In the latest Money Makers episode, Jonathan Davis talks to Dr Paul Jourdan, the CEO of Amati Global Investors, who run two small cap funds and an AIM portfolio service from their headquarters in Edinburgh. Since last speaking to Paul a year ago, his small cap fund has risen more than 35% and collected a number of new awards for its performance. Jonathan finds out how.
Britain’s car industry is crying foul, as not a single new diesel car avoids the Budget tax hike because the test they have to pass hasn’t come in yet. Car makers claim that new diesels are fine, but can we believe them? Meanwhile, campaigners want extra taxes and a serious crackdown on diesel drivers, but it’s ended up with councils leading the way with a piece-meal approach.
Who should we believe, has the drive to get rid of diesel gone too far, and is it employing bad science? This week, Simon Lambert, Tanya Jefferies and Georgie Frost drive into the murky world of diesel cars.
Chancellor Philip Hammond got out his red box again to let us know how the country’s finances are – or aren’t – holding up, and what the Government’s going to be doing with its money this year.
Will the Chancellor’s proposals be enough to make our economy “fit for the future”? And with Brexit looming, is the Government doing enough to deal with the country’s economic problems?
This week, NEF’s David Powell steps in for regular host Ayeisha Thomas-Smith. Dave is joined by Kate Bell, Head of Economic and Social Affairs at the Trades Union Congress, and Miatta Fahnbulleh, the new CEO of the New Economics Foundation.
This week, Simon Lambert, Rachel Rickard Straus and Georgie Frost pick apart the Budget to try to find out who the winners and losers will be. Philip Hammond pulled a George Osborne-sized rabbit from the hat at the end with the abolition of stamp duty for first-time buyers, but was that enough to make us to forget the gloomy economic news and the gags?
On the plus side, the Budget brought an income tax cut for most, the promise of more homes being built, and no more stamp duty for most first-time buyers.
On the negative side, economists say we are due another lost decade, Philip Hammond’s own financial watchdog said he would drive up house prices, and cough sweet jokes might be catching on.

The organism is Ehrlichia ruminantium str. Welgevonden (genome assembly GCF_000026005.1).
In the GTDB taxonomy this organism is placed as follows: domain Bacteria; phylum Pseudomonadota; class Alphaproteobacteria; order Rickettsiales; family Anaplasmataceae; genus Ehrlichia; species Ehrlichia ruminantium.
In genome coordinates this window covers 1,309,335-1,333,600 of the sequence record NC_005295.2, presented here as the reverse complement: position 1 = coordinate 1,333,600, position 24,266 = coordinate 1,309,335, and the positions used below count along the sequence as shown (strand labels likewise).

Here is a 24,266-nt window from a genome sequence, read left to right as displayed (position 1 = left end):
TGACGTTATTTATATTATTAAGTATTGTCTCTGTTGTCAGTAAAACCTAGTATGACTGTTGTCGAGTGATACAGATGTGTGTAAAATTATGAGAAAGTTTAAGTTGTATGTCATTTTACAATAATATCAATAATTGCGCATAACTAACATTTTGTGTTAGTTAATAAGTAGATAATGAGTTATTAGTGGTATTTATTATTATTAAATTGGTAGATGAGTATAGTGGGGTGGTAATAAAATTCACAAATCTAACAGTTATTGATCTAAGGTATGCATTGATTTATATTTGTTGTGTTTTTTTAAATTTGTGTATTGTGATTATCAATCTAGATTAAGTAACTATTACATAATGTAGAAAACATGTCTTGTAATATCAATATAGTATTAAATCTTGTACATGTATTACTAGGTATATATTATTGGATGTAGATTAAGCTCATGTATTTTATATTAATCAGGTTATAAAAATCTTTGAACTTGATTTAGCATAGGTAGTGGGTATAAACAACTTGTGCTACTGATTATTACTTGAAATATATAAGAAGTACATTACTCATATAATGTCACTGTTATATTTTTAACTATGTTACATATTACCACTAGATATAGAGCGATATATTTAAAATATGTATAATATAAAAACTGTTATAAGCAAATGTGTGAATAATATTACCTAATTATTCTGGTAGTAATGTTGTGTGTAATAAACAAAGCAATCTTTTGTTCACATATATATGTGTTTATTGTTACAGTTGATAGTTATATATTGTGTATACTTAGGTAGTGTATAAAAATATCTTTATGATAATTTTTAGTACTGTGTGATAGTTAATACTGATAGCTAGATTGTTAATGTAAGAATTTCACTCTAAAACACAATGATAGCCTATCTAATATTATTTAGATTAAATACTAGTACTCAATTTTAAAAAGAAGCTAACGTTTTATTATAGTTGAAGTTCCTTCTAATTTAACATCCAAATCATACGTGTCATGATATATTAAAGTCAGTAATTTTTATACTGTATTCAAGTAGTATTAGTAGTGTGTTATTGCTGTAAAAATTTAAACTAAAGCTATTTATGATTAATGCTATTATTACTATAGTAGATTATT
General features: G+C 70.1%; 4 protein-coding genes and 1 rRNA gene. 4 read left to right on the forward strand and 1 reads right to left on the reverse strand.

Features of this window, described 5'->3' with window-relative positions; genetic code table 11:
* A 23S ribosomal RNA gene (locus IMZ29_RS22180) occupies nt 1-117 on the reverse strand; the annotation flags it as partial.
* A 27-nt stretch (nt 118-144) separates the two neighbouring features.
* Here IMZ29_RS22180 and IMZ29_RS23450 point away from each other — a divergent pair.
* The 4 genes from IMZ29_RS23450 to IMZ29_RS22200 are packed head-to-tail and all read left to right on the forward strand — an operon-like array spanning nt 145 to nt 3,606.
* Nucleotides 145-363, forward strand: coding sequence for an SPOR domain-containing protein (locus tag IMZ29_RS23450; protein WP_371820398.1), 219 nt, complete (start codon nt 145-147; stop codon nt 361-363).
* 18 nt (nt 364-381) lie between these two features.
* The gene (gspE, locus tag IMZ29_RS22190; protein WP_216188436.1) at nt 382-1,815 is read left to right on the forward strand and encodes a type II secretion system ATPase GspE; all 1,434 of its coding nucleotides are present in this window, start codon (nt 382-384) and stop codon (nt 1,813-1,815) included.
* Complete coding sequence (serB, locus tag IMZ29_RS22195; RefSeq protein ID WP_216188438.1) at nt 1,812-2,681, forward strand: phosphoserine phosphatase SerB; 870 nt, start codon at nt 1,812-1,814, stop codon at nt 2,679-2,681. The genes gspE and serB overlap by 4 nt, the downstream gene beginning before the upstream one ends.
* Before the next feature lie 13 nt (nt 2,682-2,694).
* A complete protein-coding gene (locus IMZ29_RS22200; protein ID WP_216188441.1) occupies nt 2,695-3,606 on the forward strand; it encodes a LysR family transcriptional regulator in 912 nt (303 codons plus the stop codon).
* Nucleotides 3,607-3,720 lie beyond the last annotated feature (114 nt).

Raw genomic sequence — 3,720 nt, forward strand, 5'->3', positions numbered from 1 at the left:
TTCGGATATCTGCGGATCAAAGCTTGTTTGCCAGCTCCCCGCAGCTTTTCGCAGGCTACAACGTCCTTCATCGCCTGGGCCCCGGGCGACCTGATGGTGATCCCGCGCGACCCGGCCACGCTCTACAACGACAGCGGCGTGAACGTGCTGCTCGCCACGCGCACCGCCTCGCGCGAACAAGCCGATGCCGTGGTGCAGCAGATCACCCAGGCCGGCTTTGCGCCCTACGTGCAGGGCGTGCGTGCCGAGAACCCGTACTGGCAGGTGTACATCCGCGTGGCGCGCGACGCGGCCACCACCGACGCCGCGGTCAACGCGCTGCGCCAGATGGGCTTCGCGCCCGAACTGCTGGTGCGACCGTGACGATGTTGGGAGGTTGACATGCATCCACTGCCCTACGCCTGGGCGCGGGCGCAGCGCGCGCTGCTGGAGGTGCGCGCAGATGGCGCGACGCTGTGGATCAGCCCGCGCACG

What impact will Brexit have on British aviation and our ability to travel? That’s a question that’s been on many peoples’ lips recently, following warnings from the boss of Ryanair and other key industry figures, that flights between the UK and the EU could be grounded for months unless replacements for EU airline agreements are struck before Britain leaves the bloc. The IEA’s Chief Economist and head of the Brexit Unit, Julian Jessop, will weigh up the evidence, along with Digital Officer Madeline Grant, and decide whether these warnings stack up to reality.
Pro-Brexit campaigners have argued leaving the EU means Britain can “take control” of its fisheries. But what does Brexit really mean for fishing communities and for the future of our fish stocks?
This week, Ayeisha Thomas-Smith is joined by Fernanda Balata, Senior Programme Lead for Coastal Economies at the New Economics Foundation, Griffin Carpenter, NEF Senior Researcher, and James Wilson, a mussel farmer in Bangor, North Wales.
Fernanda Balata, Griffin Carpenter, James Wilson, Ayeisha Thomas-Smith
What SHOULD the Budget have included? What is the current investment outlook, and will the Budget change anything? Simon Rose is joined by chairman of the Share Centre, Gavin Oldham; Tim Evans, professor of business and political economy at Middlesex University; and financial commentator Ed Bowsher.
Housing: Can the Chancellor’s measures make much difference, particularly to those hoping to get onto the housing ladder? Simon Rose is joined by PWC’s senior economist, Andrew Sentance; Tim Evans, professor of business and political economy at Middlesex University; and financial commentator Ed Bowsher. The panel discusses what they think of the Chancellor’s other measures, including those aimed at young people.
What is the current economic outlook for the UK, given the OBR’s more pessimistic outlook for growth and productivity? Simon Rose is joined by PWC’s senior economist, Andrew Sentance; Tim Evans, professor of business and political economy at Middlesex University; and financial commentator Ed Bowsher.
Smart investors know that risk and returns go hand in hand. But is the degree of risk you are exposed to appropriate for your time of life and investment goals?
In his latest Money Talks podcast, Nigel Cassidy talks risk with Prof. Janette Rutterford of the Open University Business School, and David Miller, executive director and
award-winning fund manager at Quilter Cheviot. Nigel discovers that financial risk covers far more eventualities than being defrauded or the impact of any future market meltdown.
But equally, it seems just following your personal inclinations could make you overcautious with your investment decisions -- and seriously harm your future wealth.